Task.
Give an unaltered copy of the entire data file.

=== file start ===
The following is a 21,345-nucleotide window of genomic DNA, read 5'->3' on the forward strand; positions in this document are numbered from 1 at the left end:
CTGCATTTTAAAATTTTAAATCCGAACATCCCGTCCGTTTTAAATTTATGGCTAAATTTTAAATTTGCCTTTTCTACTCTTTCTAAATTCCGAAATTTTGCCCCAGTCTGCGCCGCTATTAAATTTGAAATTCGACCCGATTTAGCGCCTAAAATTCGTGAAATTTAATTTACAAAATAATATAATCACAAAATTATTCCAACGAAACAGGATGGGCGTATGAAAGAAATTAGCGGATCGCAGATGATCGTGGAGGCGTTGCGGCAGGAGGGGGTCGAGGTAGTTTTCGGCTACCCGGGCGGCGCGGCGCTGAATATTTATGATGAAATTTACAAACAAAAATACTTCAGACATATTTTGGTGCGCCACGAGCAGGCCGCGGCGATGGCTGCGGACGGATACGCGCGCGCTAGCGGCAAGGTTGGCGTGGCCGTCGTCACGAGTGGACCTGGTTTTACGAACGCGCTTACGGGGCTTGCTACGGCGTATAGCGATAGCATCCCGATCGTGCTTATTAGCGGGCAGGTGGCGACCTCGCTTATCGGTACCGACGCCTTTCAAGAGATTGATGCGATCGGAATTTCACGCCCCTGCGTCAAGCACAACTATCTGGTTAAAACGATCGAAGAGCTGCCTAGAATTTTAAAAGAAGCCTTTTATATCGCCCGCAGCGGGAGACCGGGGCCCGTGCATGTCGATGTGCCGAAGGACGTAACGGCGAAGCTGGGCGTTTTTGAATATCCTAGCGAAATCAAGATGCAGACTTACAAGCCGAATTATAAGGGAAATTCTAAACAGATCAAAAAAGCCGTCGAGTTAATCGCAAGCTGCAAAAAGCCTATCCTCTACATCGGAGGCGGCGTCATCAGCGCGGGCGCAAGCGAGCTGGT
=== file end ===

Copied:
The following is a 21,345-nucleotide window of genomic DNA, read 5'->3' on the forward strand; positions in this document are numbered from 1 at the left end:
CTGCATTTTAAAATTTTAAATCCGAACATCCCGTCCGTTTTAAATTTATGGCTAAATTTTAAATTTGCCTTTTCTACTCTTTCTAAATTCCGAAATTTTGCCCCAGTCTGCGCCGCTATTAAATTTGAAATTCGACCCGATTTAGCGCCTAAAATTCGTGAAATTTAATTTACAAAATAATATAATCACAAAATTATTCCAACGAAACAGGATGGGCGTATGAAAGAAATTAGCGGATCGCAGATGATCGTGGAGGCGTTGCGGCAGGAGGGGGTCGAGGTAGTTTTCGGCTACCCGGGCGGCGCGGCGCTGAATATTTATGATGAAATTTACAAACAAAAATACTTCAGACATATTTTGGTGCGCCACGAGCAGGCCGCGGCGATGGCTGCGGACGGATACGCGCGCGCTAGCGGCAAGGTTGGCGTGGCCGTCGTCACGAGTGGACCTGGTTTTACGAACGCGCTTACGGGGCTTGCTACGGCGTATAGCGATAGCATCCCGATCGTGCTTATTAGCGGGCAGGTGGCGACCTCGCTTATCGGTACCGACGCCTTTCAAGAGATTGATGCGATCGGAATTTCACGCCCCTGCGTCAAGCACAACTATCTGGTTAAAACGATCGAAGAGCTGCCTAGAATTTTAAAAGAAGCCTTTTATATCGCCCGCAGCGGGAGACCGGGGCCCGTGCATGTCGATGTGCCGAAGGACGTAACGGCGAAGCTGGGCGTTTTTGAATATCCTAGCGAAATCAAGATGCAGACTTACAAGCCGAATTATAAGGGAAATTCTAAACAGATCAAAAAAGCCGTCGAGTTAATCGCAAGCTGCAAAAAGCCTATCCTCTACATCGGAGGCGGCGTCATCAGCGCGGGCGCAAGCGAGCTGGT